As a consequence, he explained that load-bearing implants or implant sections made of ECAP-processed Ti-6Al-4 V ELI “can be designed smaller and thus enable maximum patients’ mobility and quality of life. Moreover, the ultrafine-grained microstructure in ECAP materials is the origin of low-temperature/high-strain-rate superplasticity.

“The development and application of new materials and process technologies enables targeted improvement of material properties and the design and production of innovative implants,” Krystian continued. “In this context, the AIS team collaborates closely with leading national and international research institutions and companies. Our research and development activities include both permanent and biodegradable metal-based implants.”



Recycling of Titanium and Titanium Alloy Turnings

Filippo Maria Oreglia, Titanium and Nickel Scrap Manager, CO.FER.M. SpA, discussed the “Recycling of Titanium and Titanium Alloys Turnings.” In particular, he focused his remarks on the “recycling of titanium and titanium alloy turnings to be remelted for aeronautical applications, decontamination from aluminum metallic and other metals.”

Oreglia said the scenario of the Italian market of titanium turnings led CO.FER.M to focus on an innovative recovery facility. “It consists of a set of specific machines that, at the end of the process, will obtain titanium turnings decontaminated, provided that the base of the entire process is the same type of  Titanium alloy, for example only Ti 6Al 4V, and not one titanium alloy with different titanium alloys mixed together. He said the CO.FER.M. facility “treats Ti6Al 4V, commonly known as Grade 5, which is specifically used for aeronautical applications or for biomedical applications as Ti6Al 4V ELI (extra-low interstitials) in the same plant could be processed singular type of turnings such as Ti 6Al 2Sn 4Zr 2Mo, Ti 6Al 2Sn 4Zr 6Mo, Ti 6Al 7Nb (and others).

CO.FER.M.’s facility for the treatment of turnings follows a specific process based mechanical drying by centrifugation and on the passage through an “eddy current” machine for aluminum decontamination, “while magnetic iron alloys are removed through demagnetization belts positioned before the centrifuge (spin-dryer) and eventually after the centrifuge and after the eddy current machine, he said. “In the processing of turnings, when these come from ingots or slabs they are particularly long, therefore they are put into a crusher to reduce their length, so that they will be processed more easily and directly in the decontamination machine (eddy current), after passage on a demagnetization belt positioned at the end of the crusher. The process of decontamination may require up to three passages through an eddy current machine in order to remove completely the metal contaminants, mainly aluminum and copper, if present, and in some cases small pieces of bronze and brass.”


He explained that the eddy current or Foucault currents are induced in conductive metal masses that are immersed in a variable magnetic field or that, moving through a constant or variable magnetic field, is this variation of the magnetic field that generates these currents. “Normally the titanium turnings require a maximum of two passages through the eddy current machine and in some times a single passage may be sufficient to guarantee the specifications requested by the clients.”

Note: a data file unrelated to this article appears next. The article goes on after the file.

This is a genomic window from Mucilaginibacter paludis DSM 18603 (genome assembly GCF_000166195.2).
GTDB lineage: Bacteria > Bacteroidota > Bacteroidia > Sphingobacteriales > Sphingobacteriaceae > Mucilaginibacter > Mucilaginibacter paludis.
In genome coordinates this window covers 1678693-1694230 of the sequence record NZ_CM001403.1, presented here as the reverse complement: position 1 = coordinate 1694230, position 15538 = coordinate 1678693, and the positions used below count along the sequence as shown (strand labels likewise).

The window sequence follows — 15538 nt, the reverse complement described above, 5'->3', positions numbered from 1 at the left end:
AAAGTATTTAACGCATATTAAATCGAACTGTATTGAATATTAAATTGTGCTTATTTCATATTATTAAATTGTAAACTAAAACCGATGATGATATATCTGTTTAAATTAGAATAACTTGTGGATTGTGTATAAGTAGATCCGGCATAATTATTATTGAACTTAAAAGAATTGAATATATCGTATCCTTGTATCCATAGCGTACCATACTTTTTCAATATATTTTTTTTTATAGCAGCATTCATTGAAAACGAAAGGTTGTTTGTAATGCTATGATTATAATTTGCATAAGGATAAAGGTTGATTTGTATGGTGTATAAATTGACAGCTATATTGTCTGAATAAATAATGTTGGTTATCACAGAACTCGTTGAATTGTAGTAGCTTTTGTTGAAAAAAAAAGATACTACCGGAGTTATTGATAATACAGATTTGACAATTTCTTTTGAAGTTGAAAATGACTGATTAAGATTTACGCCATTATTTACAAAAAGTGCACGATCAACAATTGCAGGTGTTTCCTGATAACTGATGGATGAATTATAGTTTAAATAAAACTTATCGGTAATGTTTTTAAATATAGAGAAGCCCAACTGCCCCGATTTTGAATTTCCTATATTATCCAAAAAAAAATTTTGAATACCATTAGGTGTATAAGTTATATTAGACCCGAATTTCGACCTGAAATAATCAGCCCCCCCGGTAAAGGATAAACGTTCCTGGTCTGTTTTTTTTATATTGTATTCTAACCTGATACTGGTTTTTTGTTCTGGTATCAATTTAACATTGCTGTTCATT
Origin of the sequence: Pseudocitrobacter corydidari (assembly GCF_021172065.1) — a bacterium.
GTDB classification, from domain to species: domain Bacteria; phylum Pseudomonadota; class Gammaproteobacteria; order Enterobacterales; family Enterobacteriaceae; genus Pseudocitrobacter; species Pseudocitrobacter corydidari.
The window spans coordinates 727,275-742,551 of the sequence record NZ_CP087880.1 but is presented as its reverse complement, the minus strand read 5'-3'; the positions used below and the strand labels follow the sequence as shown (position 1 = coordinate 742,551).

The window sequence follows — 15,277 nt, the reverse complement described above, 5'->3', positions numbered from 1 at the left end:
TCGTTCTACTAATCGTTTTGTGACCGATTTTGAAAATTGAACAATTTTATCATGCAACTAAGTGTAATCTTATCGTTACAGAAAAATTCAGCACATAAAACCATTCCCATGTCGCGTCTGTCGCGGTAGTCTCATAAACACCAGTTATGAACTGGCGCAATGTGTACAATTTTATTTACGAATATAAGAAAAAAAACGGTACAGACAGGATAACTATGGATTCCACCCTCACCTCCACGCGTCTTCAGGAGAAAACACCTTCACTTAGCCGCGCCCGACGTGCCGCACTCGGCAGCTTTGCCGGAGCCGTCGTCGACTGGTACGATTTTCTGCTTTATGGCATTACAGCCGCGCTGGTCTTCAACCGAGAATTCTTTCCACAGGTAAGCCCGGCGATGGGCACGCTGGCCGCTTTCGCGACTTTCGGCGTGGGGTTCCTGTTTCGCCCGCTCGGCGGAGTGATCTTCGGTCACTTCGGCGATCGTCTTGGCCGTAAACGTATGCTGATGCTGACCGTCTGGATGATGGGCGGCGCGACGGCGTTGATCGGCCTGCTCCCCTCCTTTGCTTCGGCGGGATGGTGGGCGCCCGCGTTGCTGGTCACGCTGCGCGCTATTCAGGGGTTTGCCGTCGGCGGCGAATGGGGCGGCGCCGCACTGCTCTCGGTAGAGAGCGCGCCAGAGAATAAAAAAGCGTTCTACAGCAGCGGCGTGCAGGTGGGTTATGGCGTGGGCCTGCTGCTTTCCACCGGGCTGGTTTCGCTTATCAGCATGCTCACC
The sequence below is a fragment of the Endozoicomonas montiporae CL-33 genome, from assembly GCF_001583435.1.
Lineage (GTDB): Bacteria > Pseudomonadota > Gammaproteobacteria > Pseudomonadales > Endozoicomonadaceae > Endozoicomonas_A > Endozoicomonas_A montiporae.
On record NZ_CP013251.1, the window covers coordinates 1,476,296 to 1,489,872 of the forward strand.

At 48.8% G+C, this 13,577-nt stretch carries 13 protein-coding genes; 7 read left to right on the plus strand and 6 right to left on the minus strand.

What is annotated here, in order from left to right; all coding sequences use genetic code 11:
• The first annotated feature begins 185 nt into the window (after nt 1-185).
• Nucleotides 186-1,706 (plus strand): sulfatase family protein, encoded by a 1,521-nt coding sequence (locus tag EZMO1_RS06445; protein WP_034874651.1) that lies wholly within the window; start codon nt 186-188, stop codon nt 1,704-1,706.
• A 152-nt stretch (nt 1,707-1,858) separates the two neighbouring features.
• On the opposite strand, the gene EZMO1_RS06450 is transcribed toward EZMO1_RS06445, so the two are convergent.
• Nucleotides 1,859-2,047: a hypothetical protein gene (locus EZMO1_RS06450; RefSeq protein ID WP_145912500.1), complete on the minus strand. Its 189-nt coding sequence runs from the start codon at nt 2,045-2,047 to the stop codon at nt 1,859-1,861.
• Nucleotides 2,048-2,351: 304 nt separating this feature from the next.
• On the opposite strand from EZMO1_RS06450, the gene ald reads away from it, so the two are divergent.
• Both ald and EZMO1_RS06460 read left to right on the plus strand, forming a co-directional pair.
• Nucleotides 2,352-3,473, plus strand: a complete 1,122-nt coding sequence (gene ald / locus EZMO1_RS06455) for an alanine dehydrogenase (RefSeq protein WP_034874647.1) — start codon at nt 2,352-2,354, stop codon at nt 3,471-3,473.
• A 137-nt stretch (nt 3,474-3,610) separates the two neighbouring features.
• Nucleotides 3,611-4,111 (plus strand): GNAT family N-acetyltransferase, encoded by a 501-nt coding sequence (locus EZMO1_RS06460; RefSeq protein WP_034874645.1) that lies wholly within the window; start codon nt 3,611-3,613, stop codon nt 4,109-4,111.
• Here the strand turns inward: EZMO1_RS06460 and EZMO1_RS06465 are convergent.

Oreglia concluded by noting that “the process described in this presentation is covered by Patent No. 102018000011004 issued by Italian Ministry of Economic Development (Ministero dello Sviluppo Economico).”

Titanium Fabrication

Oleg Mityashkin, project engineer, Hermith GmbH, outlined details of his company’s patented “Warm Wire Drawing” technology for the production of titanium wire for additive manufacturing. According to Mityashkin, the technology, compared with the well-known cold drawing, increases the speed and rate of deformation of the wire, which leads to higher productivity. He said that, with warm wire, there’s no need to anneal the wire between the stages in the warm drawing technology.


Hermith will supply its warm wire to manufacturers producing titanium fasteners and medical implants. Mityashkin said a new modular design of the wire production line was developed on the basis of our technology. The new production line was presented to Hermith’s main customer (Norsk Titanium), a leading producer of the additive manufactured airplane parts. “We have already agreed with Norsk Titanium on the first supply of titanium wire,” Mityashkin said. “Now our wire production process is undergoing qualification by other aerospace companies.”

As indicated in his slides, Mityashkin said will produce the titanium wire in a vertically integrated process from sponge to the final product, controlling the quality at each stage of production.

Conference proceedings video and slide presentations are available for viewing here.

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ITA’s Medical Technology Committee Members:

Stephen Smith, Edge International (Chair)
Eric Baum, Laboratory Testing Inc.
Alex Fadick, VSMPO-Tirus, US
Bob Fletcher, Structure Medical, LLC
Viv Helwig, Vested Metals Intl’, LLC
Colin McCracken, Oerlikon Metco (Canada) Inc.
Vince Rocco, VSMPO-Tirus US
Tom Zuccarini, Dynamet Incorporated
Jennifer Simpson, International Titanium Association

Medical editions of Titanium Today